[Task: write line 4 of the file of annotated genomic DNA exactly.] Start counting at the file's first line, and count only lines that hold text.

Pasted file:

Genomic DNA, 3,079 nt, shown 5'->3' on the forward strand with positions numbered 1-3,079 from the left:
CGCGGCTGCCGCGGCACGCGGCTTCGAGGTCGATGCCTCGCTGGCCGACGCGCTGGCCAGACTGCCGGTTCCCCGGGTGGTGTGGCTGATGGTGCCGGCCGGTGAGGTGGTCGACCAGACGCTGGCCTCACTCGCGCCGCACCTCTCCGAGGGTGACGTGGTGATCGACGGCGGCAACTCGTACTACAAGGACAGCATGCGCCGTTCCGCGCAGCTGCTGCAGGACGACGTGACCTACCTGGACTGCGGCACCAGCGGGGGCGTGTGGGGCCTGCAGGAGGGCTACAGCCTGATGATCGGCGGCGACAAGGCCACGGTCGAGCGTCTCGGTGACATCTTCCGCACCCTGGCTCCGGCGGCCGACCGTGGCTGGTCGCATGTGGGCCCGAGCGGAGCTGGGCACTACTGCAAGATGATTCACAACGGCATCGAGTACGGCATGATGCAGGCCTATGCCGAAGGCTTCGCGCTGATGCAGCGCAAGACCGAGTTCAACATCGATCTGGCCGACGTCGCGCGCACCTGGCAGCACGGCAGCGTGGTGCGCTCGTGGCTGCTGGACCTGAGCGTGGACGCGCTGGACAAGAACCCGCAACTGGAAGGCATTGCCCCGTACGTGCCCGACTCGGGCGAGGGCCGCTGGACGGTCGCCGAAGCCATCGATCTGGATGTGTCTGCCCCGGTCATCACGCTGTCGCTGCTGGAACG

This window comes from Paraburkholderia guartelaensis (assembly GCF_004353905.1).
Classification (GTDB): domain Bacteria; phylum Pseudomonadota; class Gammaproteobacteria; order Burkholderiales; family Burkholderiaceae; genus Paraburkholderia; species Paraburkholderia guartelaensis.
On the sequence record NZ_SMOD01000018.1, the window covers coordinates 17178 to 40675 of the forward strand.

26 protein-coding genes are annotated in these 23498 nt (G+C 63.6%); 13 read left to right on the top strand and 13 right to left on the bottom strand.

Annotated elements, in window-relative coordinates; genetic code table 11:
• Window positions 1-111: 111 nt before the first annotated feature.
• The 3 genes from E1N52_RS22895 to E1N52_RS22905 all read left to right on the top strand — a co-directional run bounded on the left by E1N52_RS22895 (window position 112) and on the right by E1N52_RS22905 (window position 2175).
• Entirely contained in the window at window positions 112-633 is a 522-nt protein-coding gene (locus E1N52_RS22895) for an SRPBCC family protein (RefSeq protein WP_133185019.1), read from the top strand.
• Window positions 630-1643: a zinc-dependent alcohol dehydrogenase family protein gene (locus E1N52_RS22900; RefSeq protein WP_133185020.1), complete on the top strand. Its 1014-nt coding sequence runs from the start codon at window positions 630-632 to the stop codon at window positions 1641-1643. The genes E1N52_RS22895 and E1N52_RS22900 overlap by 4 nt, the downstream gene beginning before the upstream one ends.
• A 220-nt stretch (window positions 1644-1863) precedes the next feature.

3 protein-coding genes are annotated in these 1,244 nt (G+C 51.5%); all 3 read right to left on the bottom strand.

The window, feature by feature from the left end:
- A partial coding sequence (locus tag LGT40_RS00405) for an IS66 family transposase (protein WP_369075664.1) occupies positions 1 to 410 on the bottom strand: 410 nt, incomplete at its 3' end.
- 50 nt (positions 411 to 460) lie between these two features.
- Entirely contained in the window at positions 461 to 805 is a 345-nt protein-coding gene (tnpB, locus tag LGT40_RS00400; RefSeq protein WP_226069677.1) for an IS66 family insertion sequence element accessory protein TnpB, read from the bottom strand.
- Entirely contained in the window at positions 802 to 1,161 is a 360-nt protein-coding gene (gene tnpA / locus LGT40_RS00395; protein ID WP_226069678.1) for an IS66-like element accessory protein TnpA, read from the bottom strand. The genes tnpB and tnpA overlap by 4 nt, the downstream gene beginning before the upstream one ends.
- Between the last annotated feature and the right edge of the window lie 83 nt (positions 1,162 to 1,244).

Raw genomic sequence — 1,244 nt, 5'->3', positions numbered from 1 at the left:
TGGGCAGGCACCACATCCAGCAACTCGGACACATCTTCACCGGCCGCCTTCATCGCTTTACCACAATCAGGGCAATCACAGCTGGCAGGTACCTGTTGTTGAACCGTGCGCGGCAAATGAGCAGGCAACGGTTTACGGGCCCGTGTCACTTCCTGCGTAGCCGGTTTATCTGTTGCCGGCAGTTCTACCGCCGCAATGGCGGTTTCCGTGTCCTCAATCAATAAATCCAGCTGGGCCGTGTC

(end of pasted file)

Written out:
Classification (GTDB): domain Bacteria; phylum Pseudomonadota; class Gammaproteobacteria; order Burkholderiales; family Burkholderiaceae; genus Paraburkholderia; species Paraburkholderia guartelaensis.